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    What is a roughly realistic ambient temperature speed of fluctuation?

    Hi,

    To implement an RC low pass filter at a (window) comparator input that is buffered by a voltage follower op amp, the window comparator purpose is to control an LDO enable pin and only take it high between 0C and +45C, what might be a realistic RC LPF value to avoid comparator chatter if hysteresis isn't used?

    Would ~3.3 Hz (0.29s) be okay/suitable to filter out fluctuations around the trigger points? Let's say the temperature sensor is in still air.

    The simulation showed it to be effective but maybe ambient temperature fluctuates faster or slower than my guess.

    Attached is the schematic, the upper buffer, difference amplifier and comparator are sort of not important to this question as it's the lower buffer and window comparator the transient results were taken from.

    FWIW, the transient shows fast fluctuation at first where the LPF seems effective at filtering out spurious, momentary rise and fall around the upper trigger point and then a longer rise over +45C where the window comparator triggers as required.

    Also, can I feed one LPF into both buffers or is it wiser to use one for each?

    Thanks.

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    Re: What is a roughly realistic ambient temperature speed of fluctuation?

    Hi,

    No hysteresis: Then I'd say stability is problematic and mainly depends on PCB layout and schematic...

    I'd use hysteresis to get reliable and calculable function.

    Klaus
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    Re: What is a roughly realistic ambient temperature speed of fluctuation?

    The measured temperature fluctuation speed depends from many factors, including the sensor inertia. Furthermore I don't know were you sensor is placed indoor, in a box, outdoor... it could be, for instance, cooled by wind or by a fan so that the speed of the temperature variation is faster as in other conditions. As already said by Klaus using hysteresis should be a preferable choice.


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    Re: What is a roughly realistic ambient temperature speed of fluctuation?

    Hi Klaus,

    Quote Originally Posted by KlausST View Post
    Hi,

    No hysteresis: Then I'd say stability is problematic and mainly depends on PCB layout and schematic...

    I'd use hysteresis to get reliable and calculable function.

    Klaus
    Okay, great thanks. I'll take your word for it, this thread is basically solved. One doubt about your answer: Where you say 'stability is problematic', are you referring to the filter output voltage changing with the speed of fluctuation and possibly falling below a valid comparator input threshold or to pcb layout or to something else?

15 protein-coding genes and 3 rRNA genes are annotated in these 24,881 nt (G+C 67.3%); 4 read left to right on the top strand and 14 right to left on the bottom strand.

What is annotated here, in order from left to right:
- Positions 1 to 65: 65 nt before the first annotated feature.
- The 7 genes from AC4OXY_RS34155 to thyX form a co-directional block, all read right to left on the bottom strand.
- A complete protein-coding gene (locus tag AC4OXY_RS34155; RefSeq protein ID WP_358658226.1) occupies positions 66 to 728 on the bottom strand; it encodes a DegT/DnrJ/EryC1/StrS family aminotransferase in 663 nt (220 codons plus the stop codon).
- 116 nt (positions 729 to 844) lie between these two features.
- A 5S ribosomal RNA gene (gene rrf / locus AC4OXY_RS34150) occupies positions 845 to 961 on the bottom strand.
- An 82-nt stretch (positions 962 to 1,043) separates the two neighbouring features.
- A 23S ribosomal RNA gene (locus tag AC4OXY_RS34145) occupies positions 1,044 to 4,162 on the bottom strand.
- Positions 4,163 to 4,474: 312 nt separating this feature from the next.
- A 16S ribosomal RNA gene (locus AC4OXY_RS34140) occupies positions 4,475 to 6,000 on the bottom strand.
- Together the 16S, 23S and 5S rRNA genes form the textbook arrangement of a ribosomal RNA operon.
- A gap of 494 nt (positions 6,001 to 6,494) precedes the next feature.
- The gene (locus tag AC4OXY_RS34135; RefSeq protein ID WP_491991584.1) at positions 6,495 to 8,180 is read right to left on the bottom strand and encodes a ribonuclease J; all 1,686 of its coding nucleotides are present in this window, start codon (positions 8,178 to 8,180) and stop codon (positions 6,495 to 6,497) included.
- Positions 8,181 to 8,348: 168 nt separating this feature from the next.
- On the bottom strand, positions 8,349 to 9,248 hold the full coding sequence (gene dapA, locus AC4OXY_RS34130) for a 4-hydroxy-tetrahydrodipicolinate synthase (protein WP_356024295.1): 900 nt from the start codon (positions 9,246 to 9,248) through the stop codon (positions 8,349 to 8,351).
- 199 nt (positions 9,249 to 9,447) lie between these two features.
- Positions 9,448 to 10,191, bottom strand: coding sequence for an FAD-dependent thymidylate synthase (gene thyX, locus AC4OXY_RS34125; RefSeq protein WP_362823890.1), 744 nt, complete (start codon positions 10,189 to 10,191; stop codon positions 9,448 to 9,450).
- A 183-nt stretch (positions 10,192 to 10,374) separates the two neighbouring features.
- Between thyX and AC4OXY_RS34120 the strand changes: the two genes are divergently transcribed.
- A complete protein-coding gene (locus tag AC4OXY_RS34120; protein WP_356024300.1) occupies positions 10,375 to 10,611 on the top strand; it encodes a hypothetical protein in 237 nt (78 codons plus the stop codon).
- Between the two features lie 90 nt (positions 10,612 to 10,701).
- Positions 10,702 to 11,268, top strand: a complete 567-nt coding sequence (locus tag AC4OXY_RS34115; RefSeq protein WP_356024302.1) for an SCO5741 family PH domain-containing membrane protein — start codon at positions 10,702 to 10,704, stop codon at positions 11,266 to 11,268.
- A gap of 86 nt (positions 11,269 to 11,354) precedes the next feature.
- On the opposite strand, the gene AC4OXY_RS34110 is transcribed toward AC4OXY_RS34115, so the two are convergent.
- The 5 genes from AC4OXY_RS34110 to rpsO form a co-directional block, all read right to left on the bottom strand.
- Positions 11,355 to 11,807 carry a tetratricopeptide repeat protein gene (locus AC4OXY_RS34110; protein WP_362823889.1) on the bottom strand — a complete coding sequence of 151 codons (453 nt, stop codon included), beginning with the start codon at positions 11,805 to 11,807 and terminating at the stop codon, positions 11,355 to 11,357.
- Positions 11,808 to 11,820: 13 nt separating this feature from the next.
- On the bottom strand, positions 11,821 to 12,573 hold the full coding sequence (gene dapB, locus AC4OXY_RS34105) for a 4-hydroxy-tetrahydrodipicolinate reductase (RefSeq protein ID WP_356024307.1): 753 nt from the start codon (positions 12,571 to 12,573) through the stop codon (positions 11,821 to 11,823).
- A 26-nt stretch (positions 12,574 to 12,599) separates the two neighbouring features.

Regards.

    - - - Updated - - -

    Hi,

    Quote Originally Posted by albbg View Post
    The measured temperature fluctuation speed depends from many factors, including the sensor inertia. Furthermore I don't know were you sensor is placed indoor, in a box, outdoor... it could be, for instance, cooled by wind or by a fan so that the speed of the temperature variation is faster as in other conditions. As already said by Klaus using hysteresis should be a preferable choice.
    You have a point, from memory I think the LM335 datasheet mentions its 'inertia' - which I take as speed of response to change, I''ll re-read it yet again to have that information. The sensor would be in a plastic enclosure, i.e. still air. Hysteresis it will be then. I looked a little through resources and found nothing much against input signal filtering vs hysteresis (except for large frequency variations of fluctuation affecting filter output voltage), which is why in this case I thought it may be okay to use.

    Thanks and regards.



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    Re: What is a roughly realistic ambient temperature speed of fluctuation?

    Hi,

    One doubt about your answer:
    Without hysteresis..
    * supply voltage noise and fluctuations will be coupled to the comparator analog inputs
    * comparator output will be coupled back to the comparator inputs causing unknown either positive or negative HF feedback
    * analog input noise will be amplified and will cause high noise at the comparator output ... expect the digital value to randomly jump when the analog input signal is close to the switching level.

    If you use a microcontroller, then I recommend to use the ADC instead of the comparator. Then you are most flexible to adjust the algorithm to your needs without the need for a soldering iron...

    Klaus
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    Re: What is a roughly realistic ambient temperature speed of fluctuation?

    * When I grip a component (temp sensor, diode, transistor) between my fingers, it shows a change after one or two seconds. Then it takes several seconds to reach a stable reading. When I release the component, the reverse behavior happens although it takes a bit more time.

    * A sample-and-hold circuit might work as well as hysteresis. Hold a value for a while, then compare it to the live reading. A reasonable waiting time can be the point where the sample-and-hold starts to lose its reading.


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    Re: What is a roughly realistic ambient temperature speed of fluctuation?

    Hi Brad,

    Thanks for your observations about real-world component temperature behaviour. The sample-and-hold is an interesting take on implementing that kind of function, nice.



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